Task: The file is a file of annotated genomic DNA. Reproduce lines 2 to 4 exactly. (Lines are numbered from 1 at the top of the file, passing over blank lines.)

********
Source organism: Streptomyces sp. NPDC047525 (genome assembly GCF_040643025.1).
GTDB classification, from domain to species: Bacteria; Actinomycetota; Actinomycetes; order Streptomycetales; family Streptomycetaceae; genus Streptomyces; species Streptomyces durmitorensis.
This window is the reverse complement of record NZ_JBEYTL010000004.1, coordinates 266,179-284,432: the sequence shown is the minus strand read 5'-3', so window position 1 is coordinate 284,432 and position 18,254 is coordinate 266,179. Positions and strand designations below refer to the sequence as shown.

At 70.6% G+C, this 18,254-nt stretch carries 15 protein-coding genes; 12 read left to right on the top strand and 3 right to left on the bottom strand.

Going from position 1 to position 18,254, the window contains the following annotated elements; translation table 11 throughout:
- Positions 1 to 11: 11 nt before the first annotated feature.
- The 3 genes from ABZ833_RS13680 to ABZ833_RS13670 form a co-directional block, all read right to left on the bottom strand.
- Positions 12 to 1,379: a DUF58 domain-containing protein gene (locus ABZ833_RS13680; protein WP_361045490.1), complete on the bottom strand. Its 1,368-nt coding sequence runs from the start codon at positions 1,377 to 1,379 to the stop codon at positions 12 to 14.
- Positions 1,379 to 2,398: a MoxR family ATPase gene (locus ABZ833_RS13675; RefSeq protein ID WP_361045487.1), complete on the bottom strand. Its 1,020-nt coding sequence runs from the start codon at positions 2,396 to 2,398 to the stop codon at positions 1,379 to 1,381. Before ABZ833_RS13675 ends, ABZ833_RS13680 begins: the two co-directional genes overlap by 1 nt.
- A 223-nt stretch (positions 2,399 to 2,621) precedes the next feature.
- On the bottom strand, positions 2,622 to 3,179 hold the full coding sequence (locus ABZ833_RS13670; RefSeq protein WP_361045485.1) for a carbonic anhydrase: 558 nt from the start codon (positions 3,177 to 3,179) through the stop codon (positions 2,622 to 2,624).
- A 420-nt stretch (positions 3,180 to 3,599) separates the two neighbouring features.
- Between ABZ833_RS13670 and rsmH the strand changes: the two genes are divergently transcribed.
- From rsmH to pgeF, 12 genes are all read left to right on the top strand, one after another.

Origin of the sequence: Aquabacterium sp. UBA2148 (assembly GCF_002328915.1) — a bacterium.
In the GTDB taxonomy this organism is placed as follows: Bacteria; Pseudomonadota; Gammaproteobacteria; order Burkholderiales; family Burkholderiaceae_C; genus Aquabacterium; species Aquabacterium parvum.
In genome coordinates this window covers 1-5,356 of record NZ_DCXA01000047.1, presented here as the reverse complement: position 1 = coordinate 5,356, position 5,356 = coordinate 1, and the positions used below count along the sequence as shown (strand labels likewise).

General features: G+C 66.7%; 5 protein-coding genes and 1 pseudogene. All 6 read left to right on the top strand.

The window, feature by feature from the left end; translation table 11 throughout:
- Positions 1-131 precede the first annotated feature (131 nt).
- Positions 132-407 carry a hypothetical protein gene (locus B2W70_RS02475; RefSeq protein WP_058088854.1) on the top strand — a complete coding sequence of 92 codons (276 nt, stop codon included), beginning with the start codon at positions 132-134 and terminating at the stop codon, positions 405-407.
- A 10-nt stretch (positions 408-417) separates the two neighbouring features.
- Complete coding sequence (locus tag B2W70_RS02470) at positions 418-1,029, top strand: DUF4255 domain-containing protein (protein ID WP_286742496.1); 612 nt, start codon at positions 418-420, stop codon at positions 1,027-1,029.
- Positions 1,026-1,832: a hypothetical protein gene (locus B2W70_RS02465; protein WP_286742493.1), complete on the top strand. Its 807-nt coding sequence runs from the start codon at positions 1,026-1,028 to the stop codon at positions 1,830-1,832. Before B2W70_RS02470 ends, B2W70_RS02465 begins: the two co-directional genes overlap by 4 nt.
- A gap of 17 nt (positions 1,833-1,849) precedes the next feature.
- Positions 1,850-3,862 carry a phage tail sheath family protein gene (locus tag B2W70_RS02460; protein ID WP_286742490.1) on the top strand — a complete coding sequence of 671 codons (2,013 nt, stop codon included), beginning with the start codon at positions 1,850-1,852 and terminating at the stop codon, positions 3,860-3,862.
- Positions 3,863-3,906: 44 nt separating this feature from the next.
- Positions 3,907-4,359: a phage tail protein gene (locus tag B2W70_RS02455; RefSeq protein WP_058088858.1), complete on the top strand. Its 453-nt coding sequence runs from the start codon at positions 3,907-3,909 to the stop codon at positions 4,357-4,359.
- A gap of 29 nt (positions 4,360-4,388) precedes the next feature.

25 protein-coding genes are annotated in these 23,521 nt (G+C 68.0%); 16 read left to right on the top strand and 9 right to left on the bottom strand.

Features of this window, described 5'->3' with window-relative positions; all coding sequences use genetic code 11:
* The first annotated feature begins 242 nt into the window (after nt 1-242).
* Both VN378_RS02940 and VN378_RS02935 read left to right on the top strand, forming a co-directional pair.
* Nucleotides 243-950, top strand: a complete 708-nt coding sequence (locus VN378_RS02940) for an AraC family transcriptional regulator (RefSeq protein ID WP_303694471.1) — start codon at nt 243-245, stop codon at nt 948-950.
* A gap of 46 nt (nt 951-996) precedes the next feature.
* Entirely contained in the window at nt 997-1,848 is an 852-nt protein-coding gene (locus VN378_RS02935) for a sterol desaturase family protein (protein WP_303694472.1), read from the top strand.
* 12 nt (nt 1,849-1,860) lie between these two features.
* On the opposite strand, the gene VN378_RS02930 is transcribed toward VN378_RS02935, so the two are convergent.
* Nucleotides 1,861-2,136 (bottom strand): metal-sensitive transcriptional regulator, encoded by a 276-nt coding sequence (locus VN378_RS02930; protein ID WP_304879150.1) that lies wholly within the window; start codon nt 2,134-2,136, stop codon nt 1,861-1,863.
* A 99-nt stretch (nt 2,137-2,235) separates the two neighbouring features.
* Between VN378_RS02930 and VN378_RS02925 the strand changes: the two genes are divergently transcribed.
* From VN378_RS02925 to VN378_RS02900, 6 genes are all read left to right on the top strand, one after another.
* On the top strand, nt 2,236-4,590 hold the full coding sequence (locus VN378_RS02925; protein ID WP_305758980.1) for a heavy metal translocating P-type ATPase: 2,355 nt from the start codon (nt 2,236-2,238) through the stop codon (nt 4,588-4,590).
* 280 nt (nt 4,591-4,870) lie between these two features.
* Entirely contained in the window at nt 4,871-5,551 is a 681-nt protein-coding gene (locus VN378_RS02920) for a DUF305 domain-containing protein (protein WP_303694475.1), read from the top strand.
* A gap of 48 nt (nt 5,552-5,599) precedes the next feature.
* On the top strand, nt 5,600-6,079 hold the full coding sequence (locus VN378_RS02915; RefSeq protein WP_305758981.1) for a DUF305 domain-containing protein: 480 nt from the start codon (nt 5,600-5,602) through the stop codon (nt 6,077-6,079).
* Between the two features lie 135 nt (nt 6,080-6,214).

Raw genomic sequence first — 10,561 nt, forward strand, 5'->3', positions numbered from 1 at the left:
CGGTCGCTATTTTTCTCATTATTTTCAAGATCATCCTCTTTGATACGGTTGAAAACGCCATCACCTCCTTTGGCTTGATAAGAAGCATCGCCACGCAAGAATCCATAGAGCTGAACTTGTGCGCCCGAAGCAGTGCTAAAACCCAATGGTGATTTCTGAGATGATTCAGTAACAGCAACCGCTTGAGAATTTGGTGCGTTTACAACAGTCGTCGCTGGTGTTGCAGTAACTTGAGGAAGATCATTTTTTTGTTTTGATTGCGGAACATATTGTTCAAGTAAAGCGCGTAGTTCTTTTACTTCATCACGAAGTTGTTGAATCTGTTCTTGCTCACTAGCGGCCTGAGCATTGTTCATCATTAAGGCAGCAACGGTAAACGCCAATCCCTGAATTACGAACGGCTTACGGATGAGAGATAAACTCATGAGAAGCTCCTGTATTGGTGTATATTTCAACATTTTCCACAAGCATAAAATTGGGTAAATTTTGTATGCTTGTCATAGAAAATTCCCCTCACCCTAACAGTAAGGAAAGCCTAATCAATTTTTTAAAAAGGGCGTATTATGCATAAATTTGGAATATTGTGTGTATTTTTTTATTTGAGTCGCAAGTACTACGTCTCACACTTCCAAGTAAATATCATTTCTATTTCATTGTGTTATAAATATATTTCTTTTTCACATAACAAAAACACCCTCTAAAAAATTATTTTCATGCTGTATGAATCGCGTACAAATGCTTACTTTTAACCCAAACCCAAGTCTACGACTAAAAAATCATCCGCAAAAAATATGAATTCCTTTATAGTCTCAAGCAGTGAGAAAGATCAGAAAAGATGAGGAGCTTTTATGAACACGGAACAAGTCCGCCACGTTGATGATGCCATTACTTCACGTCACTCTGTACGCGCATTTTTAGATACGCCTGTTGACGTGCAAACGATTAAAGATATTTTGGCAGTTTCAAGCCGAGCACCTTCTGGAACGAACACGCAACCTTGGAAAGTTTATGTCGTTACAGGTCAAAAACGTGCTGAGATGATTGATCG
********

GTDB classification, from domain to species: Bacteria; Actinomycetota; Actinomycetes; order Streptomycetales; family Streptomycetaceae; genus Streptomyces; species Streptomyces durmitorensis.
This window is the reverse complement of record NZ_JBEYTL010000004.1, coordinates 266,179-284,432: the sequence shown is the minus strand read 5'-3', so window position 1 is coordinate 284,432 and position 18,254 is coordinate 266,179. Positions and strand designations below refer to the sequence as shown.

At 70.6% G+C, this 18,254-nt stretch carries 15 protein-coding genes; 12 read left to right on the top strand and 3 right to left on the bottom strand.